This book is a series of short stories, semi-autographical, about a young woman (named Michele Serros) trying to make it as a writer. In the process, she must deal with a teacher who tells her she can't write, a Hispanic community leader who doesn't pay her for her public appearances, school children who giggle through her poetry reading, relatives who call her up and talk non-stop when she's trying to work, a small publisher who wants her to sell her own books, an In Living Color Hispanic fly girl who won't give her the time of day, and much more. Serros tells us what it's like to be a Mexican-American who was born in the U.S., ate microwaved pot pies when she was growing up instead of homemade Mexican food, and barely speaks Spanish. She also tells us what it's like to be an aspiring artist in today's commercial, corporate world—and what it's like to be an American twenty-something (of any race, color, or creed). There are many stories in here that would lead to wonderful classroom discussions, such as "Breaking the Major Rule" in which Michelle peeks in her roommate's private journal, or "Buy American" in which she learns that you don't have to look beyond your own family to find subject matter for your fiction writing.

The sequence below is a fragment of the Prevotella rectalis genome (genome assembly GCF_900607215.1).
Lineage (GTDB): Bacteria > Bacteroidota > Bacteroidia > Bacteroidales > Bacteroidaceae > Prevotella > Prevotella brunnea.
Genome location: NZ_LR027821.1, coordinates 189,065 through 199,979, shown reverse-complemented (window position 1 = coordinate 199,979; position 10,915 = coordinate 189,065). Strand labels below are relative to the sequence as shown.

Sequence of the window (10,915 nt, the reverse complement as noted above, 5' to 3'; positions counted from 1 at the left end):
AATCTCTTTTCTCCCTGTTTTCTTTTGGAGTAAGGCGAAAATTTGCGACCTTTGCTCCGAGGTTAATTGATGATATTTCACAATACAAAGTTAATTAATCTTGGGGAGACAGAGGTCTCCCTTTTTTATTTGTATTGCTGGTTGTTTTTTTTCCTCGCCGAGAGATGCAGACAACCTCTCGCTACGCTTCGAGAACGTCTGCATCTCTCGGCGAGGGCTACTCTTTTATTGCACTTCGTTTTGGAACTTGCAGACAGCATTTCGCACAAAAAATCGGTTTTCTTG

How to be a Chicana Role Model